The G.O.A.T. Series Part Two: Women’s Edition

Following on from the men’s edition, we now turn our focus in on the women’s sport and their greats. Names such as Venus and Serena Williams, Flo-Jo and Irene van Dyk spring to mind, due to their sheer dominance of their codes, but they have plenty of competition for their respective thrones:

Tennis - Martina Navratilova, Serena Williams, Steffi Graf, Margaret Court, Billie Jean King

Armed with a booming forehand and Olympian athleticism, Graf was more than ready for the numerous duels that she would have with Navratilova. It was one of these, in the 1987 French Open final, which catapulted her to prominence, using it as a platform from which to complete the “Golden Slam” the following year (winning all four Grand Slams in a year (French Open, Wimbledon, US Open and Australian Open) as well as an Olympic Gold). Steffi Graf dominated women’s tennis from 1993 and went on to win a record 22 Grand Slams. She was also World No. 1 for a total of 377 weeks, the longest period for which any male or female player has held the No.1 ranking.

The legendary Billie Jean King, during a career spanning two decades, won a total of 39 Grand Slam titles that included 12 Singles, 16 Doubles and 11 Mixed Doubles.

A formidable force until 50, Navratilova amassed 167 singles titles and 177 doubles titles, an unassailable record in both categories. Moreover, she is one of just three women who have achieved the “box set”, winning all four Grand Slams in singles, doubles and mixed doubles. Furthermore, she was World No.1 in singles for a total of 332 weeks and World No.1 in Doubles for a record 237 weeks making her the only player in tennis history to have held the top spot in both singles and doubles for over 200 weeks.

She shares the box set record with none other than Margaret Court. Her name is plastered throughout the record books, some of her accomplishments needing a second read to make sure they’re not a typographical error. From 1960 until 1975, Court won a record 24 major singles titles, best in history, regardless of gender. Court tacked on 21 major titles in mixed doubles and another 19 in doubles, pushing her total to a mind-boggling 64 major championships.

Invincible and indomitable for over a decade and counting, Serena Williams cannot and will not be forgotten. Serena, along with her sister Venus, changed the texture of women’s tennis, and now holds the record of 23 Grand Slams. She has injected pace and power into a game that was for a long time centred around touch and finesse. With a career winning record in singles of 86 percent and still going strong, Serena is the G.O.A.T. of women’s tennis.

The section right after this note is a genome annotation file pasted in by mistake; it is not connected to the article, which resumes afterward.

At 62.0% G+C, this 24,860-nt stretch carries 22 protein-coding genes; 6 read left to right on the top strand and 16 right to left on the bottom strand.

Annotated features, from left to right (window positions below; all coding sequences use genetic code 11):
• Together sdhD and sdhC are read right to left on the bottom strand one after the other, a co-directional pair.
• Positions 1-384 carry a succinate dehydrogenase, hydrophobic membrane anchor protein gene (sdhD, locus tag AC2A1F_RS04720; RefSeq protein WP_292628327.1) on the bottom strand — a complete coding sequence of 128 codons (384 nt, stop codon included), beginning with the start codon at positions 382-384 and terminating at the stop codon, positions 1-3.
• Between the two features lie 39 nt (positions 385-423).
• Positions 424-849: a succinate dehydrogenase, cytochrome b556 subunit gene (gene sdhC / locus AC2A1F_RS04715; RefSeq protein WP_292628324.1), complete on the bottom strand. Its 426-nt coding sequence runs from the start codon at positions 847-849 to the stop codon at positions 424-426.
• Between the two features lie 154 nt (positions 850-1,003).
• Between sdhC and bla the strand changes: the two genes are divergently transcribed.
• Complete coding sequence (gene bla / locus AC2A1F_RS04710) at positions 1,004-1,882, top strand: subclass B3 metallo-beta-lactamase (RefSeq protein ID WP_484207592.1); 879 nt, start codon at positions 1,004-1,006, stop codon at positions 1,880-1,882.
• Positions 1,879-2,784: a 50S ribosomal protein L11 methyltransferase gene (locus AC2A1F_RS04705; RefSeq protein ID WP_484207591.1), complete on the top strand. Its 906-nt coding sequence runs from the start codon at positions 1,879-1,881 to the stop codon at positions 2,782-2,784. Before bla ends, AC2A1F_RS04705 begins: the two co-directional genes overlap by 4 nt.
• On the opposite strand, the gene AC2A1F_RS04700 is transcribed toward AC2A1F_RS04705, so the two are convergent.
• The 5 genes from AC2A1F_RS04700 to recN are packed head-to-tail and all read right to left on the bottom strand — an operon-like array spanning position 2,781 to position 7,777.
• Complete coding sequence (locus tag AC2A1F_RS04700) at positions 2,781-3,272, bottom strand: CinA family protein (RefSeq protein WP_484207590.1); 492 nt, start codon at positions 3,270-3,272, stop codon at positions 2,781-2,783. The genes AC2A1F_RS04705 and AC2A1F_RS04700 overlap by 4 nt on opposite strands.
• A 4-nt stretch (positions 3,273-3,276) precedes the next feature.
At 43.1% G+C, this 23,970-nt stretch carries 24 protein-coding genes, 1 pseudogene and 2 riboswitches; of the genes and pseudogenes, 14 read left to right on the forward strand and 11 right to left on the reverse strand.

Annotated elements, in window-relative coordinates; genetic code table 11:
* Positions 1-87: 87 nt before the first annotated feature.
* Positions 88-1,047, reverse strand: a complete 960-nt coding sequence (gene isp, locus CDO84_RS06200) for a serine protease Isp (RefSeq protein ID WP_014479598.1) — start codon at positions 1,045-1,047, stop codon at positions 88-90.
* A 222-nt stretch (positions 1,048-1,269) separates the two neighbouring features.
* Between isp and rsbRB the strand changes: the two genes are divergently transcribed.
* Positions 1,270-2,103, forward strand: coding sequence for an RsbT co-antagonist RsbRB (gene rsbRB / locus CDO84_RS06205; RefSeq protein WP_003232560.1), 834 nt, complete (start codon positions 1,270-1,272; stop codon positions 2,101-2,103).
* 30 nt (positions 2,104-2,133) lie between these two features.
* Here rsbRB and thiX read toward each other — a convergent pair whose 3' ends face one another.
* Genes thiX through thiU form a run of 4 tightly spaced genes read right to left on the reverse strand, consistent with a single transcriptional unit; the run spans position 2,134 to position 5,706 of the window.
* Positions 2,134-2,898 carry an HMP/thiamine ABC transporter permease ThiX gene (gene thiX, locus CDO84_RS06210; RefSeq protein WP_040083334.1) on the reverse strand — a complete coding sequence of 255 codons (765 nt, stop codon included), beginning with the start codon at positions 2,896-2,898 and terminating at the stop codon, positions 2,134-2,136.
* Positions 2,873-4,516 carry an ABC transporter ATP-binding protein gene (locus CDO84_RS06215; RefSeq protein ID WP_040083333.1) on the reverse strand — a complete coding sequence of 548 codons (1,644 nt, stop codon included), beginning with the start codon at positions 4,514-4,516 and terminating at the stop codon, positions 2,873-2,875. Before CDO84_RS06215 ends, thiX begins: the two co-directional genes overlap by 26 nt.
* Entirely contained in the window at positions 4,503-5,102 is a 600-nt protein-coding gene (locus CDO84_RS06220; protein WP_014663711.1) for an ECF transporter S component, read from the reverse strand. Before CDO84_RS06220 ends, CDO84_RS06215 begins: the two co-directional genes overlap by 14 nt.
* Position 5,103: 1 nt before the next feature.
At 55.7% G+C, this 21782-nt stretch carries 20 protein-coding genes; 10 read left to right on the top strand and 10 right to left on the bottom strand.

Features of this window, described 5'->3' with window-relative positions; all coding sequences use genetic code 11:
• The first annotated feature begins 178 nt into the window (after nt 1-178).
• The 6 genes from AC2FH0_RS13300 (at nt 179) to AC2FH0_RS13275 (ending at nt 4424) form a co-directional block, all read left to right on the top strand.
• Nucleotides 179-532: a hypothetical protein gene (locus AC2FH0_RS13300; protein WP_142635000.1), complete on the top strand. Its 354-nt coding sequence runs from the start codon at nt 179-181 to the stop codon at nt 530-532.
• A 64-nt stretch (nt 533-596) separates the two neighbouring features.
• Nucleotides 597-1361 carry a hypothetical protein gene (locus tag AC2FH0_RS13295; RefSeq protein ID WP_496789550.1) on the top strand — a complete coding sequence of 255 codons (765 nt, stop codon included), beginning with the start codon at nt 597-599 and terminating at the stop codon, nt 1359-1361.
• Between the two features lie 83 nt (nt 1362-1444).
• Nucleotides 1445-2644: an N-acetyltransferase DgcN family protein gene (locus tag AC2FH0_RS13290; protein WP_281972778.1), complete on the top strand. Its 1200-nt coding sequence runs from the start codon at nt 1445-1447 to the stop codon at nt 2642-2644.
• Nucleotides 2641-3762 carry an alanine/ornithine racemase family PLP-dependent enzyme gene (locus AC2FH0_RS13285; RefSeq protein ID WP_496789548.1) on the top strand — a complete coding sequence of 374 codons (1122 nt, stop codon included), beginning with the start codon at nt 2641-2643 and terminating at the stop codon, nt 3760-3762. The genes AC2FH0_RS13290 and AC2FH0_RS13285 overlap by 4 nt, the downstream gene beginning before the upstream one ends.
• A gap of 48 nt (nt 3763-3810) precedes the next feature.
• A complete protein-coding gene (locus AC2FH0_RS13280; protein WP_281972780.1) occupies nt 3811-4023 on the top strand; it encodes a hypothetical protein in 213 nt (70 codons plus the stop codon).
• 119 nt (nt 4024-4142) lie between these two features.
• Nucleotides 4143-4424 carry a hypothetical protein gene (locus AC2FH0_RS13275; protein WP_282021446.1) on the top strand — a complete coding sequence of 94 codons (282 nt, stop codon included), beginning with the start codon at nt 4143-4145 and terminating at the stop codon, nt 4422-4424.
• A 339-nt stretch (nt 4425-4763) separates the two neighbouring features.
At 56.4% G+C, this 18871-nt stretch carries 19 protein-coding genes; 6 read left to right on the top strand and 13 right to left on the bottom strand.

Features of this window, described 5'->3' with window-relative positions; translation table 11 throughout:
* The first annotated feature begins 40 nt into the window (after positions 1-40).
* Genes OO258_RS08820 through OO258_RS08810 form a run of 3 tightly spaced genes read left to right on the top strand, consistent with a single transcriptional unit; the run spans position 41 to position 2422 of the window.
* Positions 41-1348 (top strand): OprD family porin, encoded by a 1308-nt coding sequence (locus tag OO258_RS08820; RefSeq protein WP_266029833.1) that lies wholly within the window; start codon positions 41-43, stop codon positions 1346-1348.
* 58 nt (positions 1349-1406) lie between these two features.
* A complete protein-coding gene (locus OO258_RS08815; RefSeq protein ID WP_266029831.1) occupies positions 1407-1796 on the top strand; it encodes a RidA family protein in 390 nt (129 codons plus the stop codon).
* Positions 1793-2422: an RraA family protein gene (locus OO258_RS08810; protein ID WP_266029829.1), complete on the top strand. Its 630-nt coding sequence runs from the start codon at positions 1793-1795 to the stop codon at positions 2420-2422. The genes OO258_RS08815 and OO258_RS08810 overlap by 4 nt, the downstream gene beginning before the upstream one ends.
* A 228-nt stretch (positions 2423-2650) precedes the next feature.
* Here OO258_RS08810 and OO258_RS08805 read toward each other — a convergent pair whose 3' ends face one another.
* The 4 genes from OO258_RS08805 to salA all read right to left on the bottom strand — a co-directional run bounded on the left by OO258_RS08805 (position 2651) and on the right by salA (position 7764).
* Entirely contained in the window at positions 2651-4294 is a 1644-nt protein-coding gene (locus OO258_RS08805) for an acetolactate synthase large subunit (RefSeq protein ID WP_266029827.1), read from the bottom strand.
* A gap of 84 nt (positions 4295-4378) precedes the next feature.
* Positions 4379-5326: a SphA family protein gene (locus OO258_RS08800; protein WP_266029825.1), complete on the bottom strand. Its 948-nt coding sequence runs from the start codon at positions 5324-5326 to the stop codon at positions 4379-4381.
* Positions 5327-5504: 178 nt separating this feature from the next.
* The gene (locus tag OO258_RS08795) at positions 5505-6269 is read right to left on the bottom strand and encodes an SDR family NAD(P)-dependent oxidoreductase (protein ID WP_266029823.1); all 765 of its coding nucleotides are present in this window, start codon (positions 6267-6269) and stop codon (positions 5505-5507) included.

Netball - Irene van Dyk, Sharelle McMahon, Laura Langman, Natalie Medhurst, Mo’onia Gerrard, Maria Tutaia, Temepara George.

Look, plenty of great competitors here, but don’t we just all love Irene? Look at that face! Having played for the Silver Ferns since 2000, Irene has amassed a World Championship Gold and two Commonwealth Games golds, while shooting flawlessly throughout and lighting up the lives of all around her. Irene van Dyk is the G.O.A.T.  of netball.


Athletics - Florence Griffith-Joyner

“Flo-Jo” as she was famously known, sprinted into the history books when she ran the fastest women’s 100m sprint of all-time, going from line-to-line in 10.49 seconds in Indianapolis in 1998. Moreover, she holds the 200m world-record with 21.34 in Seoul 2009, a meet in which she won three Gold medals and one Silver medal. Although accused of drug use numerous times, Griffith Joyner retired from competitive track and field after her Olympic triumph in 1988. She was repeatedly drug tested during the competition, and she passed all of them. Griffith Joyner made public her decision to retire from Olympic competition one week after it was announced that random out-of-competition drug testing would be instituted during the 1989 season.

After her death in 1998, Prince Alexandre de Merode, the Chairman of the International Olympic Committee's medical commission, claimed that Joyner was singled out for extra, rigorous drug testing during the 1988 Olympic games because of rumours of steroid use. De Merode told The New York Times that Manfred Donike, who was at that time considered to be the foremost expert on drugs and sports, failed to discover any banned substances during that testing. De Merode later said:

"We performed all possible and imaginable analyses on her. We never found anything. There should not be the slightest suspicion."

With her records still intact and incredible, Flo-Jo is the G.O.A.T. of women’s athletics.


Football - Marta, Mia Hamm, Abby Wambach

Chosen as one of FIFA’s best 125 living players, Hamm was one of just two women to be included in this prestigious list by the great Pele. Although born with clubfoot, she made her debut for the USA Women’s National Team at the ridiculous age of 15, retiring in 2004 after over a decade of excellence. She won US Soccer Female Athlete of the Year five times in a row, along with three ESPY awards.

Marta is often considered the GOAT here, coveting the nickname “Pele with skirts” from the great man himself; and well-warranted it is. Named FIFA World Player of the Year five consecutive times between 2006 and 2010, she also holds the record for most World Cup goals (15). Marta is the G.O.A.T. of women’s football.

This article first appeared in Issue 13, 2017.
Posted 11:37am Sunday 28th May 2017 by Charlie Hantler.